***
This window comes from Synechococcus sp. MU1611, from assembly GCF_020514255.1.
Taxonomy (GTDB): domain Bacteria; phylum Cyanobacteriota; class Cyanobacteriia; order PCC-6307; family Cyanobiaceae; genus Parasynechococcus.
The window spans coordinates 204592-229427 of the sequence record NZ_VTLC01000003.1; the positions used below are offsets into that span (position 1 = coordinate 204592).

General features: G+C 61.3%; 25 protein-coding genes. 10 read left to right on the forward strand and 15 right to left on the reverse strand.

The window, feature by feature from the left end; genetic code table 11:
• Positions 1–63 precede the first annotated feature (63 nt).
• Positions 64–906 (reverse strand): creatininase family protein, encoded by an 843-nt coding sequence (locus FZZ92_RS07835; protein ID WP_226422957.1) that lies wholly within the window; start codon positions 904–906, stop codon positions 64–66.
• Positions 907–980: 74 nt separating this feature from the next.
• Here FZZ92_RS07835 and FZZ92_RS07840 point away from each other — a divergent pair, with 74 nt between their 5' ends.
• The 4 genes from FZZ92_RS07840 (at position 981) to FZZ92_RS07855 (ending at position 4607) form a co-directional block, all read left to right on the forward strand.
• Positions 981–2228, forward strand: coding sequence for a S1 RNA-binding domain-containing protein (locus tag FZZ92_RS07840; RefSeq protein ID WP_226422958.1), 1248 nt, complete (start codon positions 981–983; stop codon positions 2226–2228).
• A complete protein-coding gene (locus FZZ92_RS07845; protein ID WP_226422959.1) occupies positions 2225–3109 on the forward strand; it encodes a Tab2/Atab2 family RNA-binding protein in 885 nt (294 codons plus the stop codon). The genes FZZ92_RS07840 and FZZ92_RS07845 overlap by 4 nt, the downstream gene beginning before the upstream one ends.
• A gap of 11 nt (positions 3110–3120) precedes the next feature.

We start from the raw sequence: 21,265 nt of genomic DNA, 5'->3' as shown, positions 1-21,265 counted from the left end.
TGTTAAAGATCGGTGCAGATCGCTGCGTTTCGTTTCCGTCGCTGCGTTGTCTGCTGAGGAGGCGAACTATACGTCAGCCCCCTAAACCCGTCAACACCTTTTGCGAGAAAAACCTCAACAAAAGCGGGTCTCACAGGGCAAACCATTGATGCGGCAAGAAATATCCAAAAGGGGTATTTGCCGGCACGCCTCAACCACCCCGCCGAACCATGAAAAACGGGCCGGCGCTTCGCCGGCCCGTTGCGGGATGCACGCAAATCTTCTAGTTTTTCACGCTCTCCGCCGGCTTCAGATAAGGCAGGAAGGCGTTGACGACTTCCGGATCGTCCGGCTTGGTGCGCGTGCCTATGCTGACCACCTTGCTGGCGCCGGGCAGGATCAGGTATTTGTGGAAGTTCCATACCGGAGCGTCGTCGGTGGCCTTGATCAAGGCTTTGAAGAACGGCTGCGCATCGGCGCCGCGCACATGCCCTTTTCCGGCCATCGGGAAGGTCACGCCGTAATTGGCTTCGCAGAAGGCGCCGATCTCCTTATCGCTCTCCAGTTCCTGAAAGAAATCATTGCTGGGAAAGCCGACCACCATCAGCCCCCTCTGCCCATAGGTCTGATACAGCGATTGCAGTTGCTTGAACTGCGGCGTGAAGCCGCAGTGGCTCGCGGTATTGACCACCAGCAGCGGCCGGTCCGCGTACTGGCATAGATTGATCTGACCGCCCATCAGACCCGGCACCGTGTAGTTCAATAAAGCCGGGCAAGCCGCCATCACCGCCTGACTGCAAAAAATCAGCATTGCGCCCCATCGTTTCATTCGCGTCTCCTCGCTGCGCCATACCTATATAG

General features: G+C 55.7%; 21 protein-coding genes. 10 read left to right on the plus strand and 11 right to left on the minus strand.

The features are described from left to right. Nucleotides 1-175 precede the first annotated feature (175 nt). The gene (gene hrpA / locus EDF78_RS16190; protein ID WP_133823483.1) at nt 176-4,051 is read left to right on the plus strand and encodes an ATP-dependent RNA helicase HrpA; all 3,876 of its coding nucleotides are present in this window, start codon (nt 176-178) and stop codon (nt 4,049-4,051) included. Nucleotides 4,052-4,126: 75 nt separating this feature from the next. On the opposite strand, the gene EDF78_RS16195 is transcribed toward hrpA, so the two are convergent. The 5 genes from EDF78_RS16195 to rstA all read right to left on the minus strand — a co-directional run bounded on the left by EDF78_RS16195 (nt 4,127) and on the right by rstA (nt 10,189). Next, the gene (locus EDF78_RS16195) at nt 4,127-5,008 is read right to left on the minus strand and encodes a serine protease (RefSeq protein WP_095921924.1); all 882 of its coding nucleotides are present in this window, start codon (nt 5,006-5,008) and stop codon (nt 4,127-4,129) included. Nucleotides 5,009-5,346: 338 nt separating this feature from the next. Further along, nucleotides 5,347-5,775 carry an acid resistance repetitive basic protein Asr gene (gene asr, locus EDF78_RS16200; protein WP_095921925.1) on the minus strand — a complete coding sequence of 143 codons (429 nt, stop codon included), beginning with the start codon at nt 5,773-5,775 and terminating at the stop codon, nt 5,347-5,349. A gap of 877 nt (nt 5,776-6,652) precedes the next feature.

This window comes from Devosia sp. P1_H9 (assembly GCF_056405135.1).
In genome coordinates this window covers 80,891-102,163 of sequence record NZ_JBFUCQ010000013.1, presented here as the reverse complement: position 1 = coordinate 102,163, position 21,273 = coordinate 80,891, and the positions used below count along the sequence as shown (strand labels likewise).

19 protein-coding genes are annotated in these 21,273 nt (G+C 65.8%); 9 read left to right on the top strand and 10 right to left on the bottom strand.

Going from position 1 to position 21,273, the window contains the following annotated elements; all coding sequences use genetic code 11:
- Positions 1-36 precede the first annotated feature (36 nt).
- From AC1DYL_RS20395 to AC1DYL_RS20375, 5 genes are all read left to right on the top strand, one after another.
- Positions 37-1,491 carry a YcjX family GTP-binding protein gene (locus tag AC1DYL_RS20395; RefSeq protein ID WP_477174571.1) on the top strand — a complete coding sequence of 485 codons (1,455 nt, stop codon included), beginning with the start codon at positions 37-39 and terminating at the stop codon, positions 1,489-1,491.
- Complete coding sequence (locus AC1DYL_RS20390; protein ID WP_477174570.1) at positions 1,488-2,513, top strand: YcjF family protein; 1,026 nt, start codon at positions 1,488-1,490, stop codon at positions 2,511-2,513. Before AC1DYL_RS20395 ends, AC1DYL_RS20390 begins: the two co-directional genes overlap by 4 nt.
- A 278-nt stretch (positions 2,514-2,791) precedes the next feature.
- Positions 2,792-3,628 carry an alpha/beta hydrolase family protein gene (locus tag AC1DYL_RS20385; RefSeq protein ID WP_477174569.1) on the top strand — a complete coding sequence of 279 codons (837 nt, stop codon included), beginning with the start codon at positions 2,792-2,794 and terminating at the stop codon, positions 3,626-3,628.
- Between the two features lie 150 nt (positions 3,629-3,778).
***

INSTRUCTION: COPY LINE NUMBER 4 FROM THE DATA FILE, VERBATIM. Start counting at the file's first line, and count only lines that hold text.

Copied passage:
General features: G+C 61.3%; 25 protein-coding genes. 10 read left to right on the forward strand and 15 right to left on the reverse strand.